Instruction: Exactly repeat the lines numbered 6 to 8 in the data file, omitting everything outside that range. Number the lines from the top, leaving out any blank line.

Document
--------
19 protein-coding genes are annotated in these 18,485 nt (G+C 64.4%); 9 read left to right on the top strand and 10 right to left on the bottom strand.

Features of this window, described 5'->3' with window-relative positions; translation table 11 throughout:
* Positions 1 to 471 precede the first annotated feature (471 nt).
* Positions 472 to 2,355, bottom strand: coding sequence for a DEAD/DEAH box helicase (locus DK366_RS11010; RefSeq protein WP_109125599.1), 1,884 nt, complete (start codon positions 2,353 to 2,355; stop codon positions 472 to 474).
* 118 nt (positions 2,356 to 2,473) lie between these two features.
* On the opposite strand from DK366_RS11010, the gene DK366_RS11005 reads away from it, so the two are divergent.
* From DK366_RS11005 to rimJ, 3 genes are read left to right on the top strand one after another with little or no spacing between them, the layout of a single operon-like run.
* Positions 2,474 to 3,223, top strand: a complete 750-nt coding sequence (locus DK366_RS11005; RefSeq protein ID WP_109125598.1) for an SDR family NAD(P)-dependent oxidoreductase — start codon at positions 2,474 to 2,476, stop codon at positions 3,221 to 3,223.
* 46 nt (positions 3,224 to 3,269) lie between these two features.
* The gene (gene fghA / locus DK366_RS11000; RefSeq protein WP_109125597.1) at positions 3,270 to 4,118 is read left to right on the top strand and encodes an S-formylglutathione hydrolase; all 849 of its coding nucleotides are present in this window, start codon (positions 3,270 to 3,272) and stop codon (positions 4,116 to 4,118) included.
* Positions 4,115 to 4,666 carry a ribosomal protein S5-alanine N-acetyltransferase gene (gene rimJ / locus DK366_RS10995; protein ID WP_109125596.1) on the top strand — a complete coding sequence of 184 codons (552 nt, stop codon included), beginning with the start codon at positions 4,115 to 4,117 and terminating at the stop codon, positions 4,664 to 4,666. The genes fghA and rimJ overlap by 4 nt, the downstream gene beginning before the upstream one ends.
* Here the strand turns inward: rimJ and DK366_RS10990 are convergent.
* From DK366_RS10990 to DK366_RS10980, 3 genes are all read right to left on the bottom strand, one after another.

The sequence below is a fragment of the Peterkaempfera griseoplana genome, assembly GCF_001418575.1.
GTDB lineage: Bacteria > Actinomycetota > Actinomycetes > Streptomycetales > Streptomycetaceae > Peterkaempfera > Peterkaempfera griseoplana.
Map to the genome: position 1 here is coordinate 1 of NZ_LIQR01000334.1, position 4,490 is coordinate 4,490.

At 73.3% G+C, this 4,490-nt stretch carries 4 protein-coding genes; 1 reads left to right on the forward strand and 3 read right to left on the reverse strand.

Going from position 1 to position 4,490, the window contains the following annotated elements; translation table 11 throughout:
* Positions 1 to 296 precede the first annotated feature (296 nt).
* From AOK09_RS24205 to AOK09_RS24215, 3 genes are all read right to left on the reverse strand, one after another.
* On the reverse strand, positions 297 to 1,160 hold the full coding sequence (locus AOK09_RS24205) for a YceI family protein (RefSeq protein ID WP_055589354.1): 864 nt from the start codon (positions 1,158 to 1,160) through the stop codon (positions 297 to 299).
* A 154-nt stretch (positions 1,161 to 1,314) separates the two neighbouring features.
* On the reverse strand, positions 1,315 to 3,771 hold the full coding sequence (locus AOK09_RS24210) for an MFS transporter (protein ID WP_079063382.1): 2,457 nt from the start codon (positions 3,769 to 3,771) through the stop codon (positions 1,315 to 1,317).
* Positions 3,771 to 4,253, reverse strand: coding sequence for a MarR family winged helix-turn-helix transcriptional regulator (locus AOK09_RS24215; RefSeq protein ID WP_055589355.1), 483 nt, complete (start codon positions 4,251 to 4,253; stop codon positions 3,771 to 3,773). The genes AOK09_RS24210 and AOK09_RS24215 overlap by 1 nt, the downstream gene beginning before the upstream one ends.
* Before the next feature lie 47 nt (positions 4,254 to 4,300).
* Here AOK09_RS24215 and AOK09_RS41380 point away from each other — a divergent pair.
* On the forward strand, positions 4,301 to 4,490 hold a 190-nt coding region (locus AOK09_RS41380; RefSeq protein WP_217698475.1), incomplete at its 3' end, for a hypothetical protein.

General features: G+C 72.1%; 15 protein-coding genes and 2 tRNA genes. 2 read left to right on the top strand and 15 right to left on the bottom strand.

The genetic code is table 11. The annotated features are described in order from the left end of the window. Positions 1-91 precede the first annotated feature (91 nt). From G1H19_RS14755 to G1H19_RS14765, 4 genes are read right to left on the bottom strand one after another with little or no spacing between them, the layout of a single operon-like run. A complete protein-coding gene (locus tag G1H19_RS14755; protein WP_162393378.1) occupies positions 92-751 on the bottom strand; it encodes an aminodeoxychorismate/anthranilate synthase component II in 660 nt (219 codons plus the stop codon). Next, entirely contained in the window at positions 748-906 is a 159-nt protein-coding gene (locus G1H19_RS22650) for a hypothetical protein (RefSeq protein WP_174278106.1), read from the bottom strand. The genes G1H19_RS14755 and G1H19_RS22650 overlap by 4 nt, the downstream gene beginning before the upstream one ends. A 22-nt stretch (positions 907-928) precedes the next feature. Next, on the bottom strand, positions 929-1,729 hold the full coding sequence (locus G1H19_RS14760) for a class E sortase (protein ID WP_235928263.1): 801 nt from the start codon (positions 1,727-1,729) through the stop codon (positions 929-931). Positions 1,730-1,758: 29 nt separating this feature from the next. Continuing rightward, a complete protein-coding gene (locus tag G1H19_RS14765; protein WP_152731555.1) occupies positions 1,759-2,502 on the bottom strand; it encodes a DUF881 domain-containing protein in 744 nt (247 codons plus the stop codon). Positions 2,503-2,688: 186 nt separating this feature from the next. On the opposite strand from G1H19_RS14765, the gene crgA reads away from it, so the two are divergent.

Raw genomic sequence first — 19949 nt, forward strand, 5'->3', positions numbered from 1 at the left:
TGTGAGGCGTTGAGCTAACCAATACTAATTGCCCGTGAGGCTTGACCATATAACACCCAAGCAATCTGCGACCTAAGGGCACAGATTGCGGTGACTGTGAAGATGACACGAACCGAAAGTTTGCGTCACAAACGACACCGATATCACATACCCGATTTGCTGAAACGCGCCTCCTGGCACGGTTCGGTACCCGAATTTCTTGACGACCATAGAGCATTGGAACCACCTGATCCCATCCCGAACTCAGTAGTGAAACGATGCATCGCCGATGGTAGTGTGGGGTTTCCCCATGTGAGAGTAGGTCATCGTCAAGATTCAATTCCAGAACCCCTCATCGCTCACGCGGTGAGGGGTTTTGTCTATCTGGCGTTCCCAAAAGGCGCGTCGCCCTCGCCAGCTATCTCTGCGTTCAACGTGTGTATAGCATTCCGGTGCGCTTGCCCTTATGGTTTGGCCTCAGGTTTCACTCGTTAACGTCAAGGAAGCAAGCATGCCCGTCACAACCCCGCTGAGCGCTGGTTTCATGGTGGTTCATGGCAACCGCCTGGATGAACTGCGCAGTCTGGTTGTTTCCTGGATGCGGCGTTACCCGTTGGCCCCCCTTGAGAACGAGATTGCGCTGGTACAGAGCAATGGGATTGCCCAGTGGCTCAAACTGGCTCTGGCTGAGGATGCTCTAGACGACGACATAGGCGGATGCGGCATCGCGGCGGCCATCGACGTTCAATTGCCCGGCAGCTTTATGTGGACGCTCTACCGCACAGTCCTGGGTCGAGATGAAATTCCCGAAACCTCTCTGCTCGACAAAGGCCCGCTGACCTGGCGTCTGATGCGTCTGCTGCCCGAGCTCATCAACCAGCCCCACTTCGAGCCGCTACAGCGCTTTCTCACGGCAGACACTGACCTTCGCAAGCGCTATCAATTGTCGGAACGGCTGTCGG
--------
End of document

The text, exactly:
* On the opposite strand from DK366_RS11010, the gene DK366_RS11005 reads away from it, so the two are divergent.
* From DK366_RS11005 to rimJ, 3 genes are read left to right on the top strand one after another with little or no spacing between them, the layout of a single operon-like run.
* Positions 2,474 to 3,223, top strand: a complete 750-nt coding sequence (locus DK366_RS11005; RefSeq protein ID WP_109125598.1) for an SDR family NAD(P)-dependent oxidoreductase — start codon at positions 2,474 to 2,476, stop codon at positions 3,221 to 3,223.